The growth of commercial playgrounds in the UK is part of a broader process whereby ever greater realms of children's lives are commodified. McNeal's theory of the social group of children as a market is introduced as a framework through which commercial playgrounds may be understood. An introduction to commercial playgrounds and the project from which the article is derived sets the context for an analysis of how parents and children perceive and experience these environments, how they are marketed to them and how they consume them. It is found that it is overly simplistic to suggest that these new developments are testimony to the new-found consumer power of children. Children play a marginal role: in the production of these play environments; in contributing to parents' information field prior to decision-making; and in the visit decision-making process. Some groups of children are found to be more active consumers of these spaces; children with fewer siblings and children outside two-parent families being significantly more likely to contribute to decision-making. However, `active consumption' is not distributed evenly across different types of commercial playground. Of particular significance is that children are more marginal to the decision-making process for family pubs, the domain which has traditionally been the preserve of adults. In conclusion, it is argued that the social group of children is not a primary, secondary or tertiary market. Rather, these new commercial playgrounds provide primarily for the needs of adults (for themselves and with respect to how they want their children to play) and, to a lesser extent, for the needs of children.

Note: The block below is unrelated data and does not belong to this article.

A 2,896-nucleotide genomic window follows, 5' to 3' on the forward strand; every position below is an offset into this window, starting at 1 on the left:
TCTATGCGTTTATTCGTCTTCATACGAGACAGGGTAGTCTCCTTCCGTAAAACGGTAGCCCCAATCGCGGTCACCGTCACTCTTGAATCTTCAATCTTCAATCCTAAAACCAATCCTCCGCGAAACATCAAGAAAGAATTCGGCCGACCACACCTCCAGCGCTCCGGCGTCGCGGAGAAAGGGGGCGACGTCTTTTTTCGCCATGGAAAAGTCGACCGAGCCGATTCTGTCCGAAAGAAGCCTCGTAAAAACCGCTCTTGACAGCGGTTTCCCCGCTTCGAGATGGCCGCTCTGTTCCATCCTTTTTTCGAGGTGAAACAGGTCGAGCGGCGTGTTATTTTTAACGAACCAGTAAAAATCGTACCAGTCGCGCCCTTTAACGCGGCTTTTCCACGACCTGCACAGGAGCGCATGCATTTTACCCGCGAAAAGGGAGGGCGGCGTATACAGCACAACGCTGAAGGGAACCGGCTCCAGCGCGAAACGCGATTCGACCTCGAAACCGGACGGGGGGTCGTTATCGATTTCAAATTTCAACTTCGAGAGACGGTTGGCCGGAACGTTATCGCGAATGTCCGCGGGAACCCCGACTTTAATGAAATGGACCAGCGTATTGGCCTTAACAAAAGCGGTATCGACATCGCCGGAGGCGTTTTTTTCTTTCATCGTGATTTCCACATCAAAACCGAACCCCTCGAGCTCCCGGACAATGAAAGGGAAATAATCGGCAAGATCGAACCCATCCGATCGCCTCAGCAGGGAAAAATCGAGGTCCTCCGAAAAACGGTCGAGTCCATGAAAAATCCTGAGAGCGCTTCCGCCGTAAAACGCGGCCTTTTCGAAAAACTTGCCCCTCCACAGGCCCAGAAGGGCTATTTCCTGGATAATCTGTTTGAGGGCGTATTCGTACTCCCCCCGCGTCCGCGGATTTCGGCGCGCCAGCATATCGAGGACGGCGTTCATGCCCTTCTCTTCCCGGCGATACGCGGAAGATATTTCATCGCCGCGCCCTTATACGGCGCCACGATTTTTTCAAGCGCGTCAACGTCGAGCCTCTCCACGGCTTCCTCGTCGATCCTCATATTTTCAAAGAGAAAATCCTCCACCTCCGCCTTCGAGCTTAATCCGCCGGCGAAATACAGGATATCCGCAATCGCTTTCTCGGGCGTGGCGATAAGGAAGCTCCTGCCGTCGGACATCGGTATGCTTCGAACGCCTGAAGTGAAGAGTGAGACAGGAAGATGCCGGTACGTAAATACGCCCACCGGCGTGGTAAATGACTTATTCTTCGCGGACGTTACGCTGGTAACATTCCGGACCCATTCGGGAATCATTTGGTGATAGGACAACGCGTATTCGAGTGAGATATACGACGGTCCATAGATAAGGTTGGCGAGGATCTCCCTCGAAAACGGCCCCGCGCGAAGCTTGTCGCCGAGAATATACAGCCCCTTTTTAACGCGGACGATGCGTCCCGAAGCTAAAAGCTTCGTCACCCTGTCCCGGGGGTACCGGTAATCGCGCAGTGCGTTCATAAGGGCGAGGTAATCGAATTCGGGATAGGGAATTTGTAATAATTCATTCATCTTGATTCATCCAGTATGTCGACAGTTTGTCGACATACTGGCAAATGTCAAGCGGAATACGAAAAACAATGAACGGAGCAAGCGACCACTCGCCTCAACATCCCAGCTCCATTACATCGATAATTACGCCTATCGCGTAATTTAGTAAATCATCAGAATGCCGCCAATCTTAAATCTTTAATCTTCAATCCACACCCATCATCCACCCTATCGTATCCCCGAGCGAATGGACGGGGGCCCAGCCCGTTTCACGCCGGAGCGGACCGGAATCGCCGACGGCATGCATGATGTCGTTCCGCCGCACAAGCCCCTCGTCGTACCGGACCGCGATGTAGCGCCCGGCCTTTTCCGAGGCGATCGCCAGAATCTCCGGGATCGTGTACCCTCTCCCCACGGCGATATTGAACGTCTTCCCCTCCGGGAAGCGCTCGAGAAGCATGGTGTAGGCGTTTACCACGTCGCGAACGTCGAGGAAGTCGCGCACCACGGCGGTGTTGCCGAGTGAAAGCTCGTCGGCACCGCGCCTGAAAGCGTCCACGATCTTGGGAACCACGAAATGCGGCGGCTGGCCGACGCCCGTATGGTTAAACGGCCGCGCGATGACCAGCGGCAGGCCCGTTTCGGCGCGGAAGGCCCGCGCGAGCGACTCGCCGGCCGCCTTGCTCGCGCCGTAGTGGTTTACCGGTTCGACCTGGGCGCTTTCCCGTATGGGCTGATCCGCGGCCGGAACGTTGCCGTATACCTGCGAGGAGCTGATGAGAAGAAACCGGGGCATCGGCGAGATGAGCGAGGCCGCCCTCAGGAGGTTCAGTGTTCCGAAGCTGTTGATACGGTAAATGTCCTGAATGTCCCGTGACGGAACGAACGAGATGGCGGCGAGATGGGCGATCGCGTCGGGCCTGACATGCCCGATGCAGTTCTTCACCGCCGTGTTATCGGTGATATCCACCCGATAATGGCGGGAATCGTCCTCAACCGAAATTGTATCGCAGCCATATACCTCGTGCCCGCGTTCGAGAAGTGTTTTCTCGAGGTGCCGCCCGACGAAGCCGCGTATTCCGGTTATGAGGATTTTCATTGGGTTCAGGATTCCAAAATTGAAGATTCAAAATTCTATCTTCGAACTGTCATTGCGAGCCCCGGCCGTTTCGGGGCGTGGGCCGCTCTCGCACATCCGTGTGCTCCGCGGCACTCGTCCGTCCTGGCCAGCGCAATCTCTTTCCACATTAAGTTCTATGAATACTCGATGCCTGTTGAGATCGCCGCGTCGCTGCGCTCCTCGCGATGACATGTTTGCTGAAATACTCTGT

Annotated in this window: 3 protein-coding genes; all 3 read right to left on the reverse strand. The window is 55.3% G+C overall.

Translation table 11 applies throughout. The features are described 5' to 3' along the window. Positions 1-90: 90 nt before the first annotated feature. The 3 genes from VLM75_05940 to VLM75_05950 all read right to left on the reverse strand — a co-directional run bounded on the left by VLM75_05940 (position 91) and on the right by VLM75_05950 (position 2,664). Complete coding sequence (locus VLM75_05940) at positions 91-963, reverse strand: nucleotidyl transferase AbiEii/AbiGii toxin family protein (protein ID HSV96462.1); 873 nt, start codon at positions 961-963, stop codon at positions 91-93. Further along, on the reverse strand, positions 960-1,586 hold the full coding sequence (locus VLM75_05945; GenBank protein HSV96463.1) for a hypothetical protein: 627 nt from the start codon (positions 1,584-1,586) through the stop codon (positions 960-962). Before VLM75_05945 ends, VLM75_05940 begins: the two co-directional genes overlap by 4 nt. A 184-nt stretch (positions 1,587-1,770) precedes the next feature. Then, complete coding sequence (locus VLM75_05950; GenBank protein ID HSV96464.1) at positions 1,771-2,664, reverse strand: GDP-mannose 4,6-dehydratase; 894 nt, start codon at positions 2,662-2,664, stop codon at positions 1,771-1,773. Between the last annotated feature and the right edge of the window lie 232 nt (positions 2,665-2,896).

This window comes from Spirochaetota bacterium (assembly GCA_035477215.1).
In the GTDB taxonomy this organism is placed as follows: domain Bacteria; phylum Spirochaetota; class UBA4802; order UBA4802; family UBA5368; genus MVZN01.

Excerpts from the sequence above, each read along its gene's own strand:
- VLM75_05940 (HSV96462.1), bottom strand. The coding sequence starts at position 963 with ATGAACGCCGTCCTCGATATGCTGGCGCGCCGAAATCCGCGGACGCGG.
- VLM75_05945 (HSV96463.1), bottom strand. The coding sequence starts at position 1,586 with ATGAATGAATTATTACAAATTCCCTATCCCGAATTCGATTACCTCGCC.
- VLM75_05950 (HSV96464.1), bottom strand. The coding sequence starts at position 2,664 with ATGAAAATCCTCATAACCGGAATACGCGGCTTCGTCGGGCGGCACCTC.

- children's geographies